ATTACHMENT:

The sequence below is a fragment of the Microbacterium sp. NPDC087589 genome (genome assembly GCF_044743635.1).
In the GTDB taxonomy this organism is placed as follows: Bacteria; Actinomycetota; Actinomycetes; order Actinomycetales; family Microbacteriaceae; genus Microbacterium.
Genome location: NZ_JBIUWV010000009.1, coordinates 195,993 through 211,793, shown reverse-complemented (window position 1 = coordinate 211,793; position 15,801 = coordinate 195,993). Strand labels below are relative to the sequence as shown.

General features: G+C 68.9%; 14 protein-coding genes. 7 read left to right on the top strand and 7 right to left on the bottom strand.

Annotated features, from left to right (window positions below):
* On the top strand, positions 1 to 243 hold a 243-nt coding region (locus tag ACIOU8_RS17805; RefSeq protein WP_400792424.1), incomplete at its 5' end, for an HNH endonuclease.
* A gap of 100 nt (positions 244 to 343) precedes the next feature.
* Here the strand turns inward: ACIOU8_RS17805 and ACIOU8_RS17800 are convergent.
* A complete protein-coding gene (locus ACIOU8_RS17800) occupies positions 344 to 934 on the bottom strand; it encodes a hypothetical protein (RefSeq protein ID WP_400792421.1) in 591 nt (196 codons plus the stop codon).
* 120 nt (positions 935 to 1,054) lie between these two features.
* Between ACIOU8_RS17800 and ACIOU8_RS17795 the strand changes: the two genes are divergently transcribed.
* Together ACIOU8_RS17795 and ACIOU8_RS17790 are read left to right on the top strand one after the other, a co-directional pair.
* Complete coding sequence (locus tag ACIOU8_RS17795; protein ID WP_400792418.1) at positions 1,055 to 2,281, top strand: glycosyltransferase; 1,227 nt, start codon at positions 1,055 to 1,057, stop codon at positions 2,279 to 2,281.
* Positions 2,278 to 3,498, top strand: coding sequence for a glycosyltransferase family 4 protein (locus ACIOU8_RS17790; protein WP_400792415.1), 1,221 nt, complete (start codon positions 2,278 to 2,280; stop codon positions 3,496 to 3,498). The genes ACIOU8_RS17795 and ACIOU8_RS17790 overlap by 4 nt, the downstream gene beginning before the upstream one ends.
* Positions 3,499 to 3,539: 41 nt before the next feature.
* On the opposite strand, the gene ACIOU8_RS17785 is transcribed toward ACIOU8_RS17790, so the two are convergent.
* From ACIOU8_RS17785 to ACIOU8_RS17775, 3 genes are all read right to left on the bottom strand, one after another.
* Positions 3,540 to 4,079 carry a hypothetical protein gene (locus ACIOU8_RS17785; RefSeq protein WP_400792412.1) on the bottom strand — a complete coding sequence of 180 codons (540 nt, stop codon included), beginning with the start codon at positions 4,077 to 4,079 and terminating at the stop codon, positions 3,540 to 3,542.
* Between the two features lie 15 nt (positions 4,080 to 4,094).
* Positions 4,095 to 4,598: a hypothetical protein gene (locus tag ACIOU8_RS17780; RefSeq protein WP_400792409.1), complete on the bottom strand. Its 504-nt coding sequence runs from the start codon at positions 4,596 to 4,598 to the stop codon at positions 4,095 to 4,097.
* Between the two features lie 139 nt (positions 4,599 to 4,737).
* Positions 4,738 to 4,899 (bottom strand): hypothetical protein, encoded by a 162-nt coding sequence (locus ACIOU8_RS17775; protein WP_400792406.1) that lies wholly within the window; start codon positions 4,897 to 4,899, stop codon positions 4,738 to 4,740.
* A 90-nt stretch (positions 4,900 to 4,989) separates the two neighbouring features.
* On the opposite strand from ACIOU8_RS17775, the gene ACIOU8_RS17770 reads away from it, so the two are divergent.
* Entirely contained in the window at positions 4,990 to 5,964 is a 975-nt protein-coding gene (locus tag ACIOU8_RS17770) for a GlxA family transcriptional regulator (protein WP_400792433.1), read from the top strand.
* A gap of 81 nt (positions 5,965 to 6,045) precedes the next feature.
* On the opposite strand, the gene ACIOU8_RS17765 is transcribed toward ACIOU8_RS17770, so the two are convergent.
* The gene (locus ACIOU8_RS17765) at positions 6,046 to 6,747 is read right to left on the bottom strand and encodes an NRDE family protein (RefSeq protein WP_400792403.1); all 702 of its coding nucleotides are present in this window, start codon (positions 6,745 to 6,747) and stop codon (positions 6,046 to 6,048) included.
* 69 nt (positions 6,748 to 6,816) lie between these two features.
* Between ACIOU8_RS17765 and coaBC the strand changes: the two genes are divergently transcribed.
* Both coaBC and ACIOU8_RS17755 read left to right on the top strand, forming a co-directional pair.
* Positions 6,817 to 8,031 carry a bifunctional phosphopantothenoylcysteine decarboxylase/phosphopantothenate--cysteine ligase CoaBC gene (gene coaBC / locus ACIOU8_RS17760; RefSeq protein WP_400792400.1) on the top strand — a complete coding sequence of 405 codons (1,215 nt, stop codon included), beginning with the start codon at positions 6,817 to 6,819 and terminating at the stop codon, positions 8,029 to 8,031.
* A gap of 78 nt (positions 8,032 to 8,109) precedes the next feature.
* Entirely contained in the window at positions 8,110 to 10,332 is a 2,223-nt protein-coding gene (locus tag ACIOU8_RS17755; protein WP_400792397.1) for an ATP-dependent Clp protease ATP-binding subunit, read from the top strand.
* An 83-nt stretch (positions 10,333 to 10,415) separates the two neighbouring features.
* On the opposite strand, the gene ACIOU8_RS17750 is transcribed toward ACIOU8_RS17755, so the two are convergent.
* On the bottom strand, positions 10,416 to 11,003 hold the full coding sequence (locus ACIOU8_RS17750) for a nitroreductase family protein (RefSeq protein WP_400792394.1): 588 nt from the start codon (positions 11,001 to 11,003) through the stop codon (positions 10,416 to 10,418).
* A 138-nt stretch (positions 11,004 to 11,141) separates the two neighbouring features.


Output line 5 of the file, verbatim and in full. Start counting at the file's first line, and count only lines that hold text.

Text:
Annotated features, from left to right (window positions below):